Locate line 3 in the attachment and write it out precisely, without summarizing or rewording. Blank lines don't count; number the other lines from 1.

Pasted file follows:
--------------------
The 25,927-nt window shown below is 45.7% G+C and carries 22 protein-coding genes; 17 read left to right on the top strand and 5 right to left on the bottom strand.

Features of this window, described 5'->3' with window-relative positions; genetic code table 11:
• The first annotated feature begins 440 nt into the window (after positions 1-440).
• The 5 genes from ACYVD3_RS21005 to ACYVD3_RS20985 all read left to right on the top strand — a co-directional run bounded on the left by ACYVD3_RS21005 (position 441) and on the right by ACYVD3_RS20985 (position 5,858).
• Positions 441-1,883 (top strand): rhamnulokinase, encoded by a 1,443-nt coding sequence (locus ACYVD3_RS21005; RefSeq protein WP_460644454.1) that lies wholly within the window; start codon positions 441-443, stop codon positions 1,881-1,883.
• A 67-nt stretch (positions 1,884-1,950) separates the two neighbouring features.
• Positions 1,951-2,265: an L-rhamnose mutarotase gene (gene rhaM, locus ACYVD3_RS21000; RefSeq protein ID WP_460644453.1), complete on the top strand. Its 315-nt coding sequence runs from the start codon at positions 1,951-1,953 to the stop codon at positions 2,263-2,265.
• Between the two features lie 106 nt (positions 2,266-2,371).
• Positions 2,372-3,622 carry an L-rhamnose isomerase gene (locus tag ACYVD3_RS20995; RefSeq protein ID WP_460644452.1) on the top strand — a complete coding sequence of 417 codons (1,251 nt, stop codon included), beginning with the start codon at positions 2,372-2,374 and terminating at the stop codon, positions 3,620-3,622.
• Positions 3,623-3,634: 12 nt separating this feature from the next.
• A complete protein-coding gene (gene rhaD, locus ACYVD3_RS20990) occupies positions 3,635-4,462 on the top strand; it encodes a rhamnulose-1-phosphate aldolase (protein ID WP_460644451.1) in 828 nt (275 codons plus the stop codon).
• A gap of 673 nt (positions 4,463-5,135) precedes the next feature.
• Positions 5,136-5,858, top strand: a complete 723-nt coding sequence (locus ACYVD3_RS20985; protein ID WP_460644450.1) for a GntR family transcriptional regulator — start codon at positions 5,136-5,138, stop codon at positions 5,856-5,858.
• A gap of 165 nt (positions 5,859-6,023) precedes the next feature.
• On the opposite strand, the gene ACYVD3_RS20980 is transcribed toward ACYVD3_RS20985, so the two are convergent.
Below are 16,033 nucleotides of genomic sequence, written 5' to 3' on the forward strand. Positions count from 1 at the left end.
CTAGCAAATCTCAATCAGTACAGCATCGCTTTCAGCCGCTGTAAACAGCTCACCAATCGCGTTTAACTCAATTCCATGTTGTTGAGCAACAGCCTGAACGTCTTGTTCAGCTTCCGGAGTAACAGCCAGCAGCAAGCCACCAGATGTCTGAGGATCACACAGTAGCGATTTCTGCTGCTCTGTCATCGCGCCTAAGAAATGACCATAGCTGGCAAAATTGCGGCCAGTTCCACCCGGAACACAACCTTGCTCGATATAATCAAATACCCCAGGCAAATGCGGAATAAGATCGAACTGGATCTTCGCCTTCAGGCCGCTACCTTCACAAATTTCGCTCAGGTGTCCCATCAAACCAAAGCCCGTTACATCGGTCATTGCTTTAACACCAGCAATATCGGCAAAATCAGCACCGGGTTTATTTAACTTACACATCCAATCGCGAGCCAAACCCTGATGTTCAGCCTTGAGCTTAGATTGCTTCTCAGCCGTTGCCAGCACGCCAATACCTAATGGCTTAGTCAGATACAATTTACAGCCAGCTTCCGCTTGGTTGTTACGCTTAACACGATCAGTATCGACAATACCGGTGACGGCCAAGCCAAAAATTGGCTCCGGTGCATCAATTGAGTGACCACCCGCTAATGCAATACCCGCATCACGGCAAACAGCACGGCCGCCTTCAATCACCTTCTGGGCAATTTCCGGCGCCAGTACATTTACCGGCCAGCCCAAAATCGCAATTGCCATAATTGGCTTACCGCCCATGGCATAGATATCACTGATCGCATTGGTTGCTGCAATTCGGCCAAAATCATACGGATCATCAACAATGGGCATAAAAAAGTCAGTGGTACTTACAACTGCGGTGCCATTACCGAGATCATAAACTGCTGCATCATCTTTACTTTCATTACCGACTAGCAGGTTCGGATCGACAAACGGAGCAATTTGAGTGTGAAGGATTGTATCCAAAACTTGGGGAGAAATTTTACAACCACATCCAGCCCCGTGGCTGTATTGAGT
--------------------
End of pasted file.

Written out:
• The first annotated feature begins 440 nt into the window (after positions 1-440).